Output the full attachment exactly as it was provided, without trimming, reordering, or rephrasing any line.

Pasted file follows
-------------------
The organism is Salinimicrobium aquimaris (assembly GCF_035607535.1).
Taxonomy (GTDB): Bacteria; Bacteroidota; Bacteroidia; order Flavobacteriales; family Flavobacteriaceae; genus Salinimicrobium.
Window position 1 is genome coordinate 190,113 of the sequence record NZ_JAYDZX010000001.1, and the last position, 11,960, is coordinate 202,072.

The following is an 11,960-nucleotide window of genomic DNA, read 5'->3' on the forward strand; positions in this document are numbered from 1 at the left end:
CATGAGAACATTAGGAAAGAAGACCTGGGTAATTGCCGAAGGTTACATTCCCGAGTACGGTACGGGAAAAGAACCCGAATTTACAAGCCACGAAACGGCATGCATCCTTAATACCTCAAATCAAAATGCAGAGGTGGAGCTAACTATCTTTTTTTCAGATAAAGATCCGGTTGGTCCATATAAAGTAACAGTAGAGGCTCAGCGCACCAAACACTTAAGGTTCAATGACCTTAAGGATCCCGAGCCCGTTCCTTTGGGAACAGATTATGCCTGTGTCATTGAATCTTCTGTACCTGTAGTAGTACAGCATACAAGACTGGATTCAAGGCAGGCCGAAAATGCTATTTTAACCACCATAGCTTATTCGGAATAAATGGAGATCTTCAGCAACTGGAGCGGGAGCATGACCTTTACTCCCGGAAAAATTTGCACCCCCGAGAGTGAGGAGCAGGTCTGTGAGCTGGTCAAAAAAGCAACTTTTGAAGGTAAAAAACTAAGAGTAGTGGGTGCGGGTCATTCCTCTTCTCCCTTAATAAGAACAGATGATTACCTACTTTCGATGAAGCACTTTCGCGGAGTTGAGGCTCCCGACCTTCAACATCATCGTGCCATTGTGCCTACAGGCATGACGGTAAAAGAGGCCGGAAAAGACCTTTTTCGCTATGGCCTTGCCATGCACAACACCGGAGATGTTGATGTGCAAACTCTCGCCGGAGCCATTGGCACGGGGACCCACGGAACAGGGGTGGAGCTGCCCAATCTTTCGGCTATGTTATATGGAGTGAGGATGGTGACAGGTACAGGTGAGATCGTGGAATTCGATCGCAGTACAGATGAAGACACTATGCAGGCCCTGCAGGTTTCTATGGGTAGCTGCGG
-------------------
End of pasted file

The organism is Salinimicrobium aquimaris (assembly GCF_035607535.1).
Taxonomy (GTDB): Bacteria; Bacteroidota; Bacteroidia; order Flavobacteriales; family Flavobacteriaceae; genus Salinimicrobium.
Window position 1 is genome coordinate 190,113 of the sequence record NZ_JAYDZX010000001.1, and the last position, 11,960, is coordinate 202,072.

The following is an 11,960-nucleotide window of genomic DNA, read 5'->3' on the forward strand; positions in this document are numbered from 1 at the left end:
CATGAGAACATTAGGAAAGAAGACCTGGGTAATTGCCGAAGGTTACATTCCCGAGTACGGTACGGGAAAAGAACCCGAATTTACAAGCCACGAAACGGCATGCATCCTTAATACCTCAAATCAAAATGCAGAGGTGGAGCTAACTATCTTTTTTTCAGATAAAGATCCGGTTGGTCCATATAAAGTAACAGTAGAGGCTCAGCGCACCAAACACTTAAGGTTCAATGACCTTAAGGATCCCGAGCCCGTTCCTTTGGGAACAGATTATGCCTGTGTCATTGAATCTTCTGTACCTGTAGTAGTACAGCATACAAGACTGGATTCAAGGCAGGCCGAAAATGCTATTTTAACCACCATAGCTTATTCGGAATAAATGGAGATCTTCAGCAACTGGAGCGGGAGCATGACCTTTACTCCCGGAAAAATTTGCACCCCCGAGAGTGAGGAGCAGGTCTGTGAGCTGGTCAAAAAAGCAACTTTTGAAGGTAAAAAACTAAGAGTAGTGGGTGCGGGTCATTCCTCTTCTCCCTTAATAAGAACAGATGATTACCTACTTTCGATGAAGCACTTTCGCGGAGTTGAGGCTCCCGACCTTCAACATCATCGTGCCATTGTGCCTACAGGCATGACGGTAAAAGAGGCCGGAAAAGACCTTTTTCGCTATGGCCTTGCCATGCACAACACCGGAGATGTTGATGTGCAAACTCTCGCCGGAGCCATTGGCACGGGGACCCACGGAACAGGGGTGGAGCTGCCCAATCTTTCGGCTATGTTATATGGAGTGAGGATGGTGACAGGTACAGGTGAGATCGTGGAATTCGATCGCAGTACAGATGAAGACACTATGCAGGCCCTGCAGGTTTCTATGGGTAGCTGCGG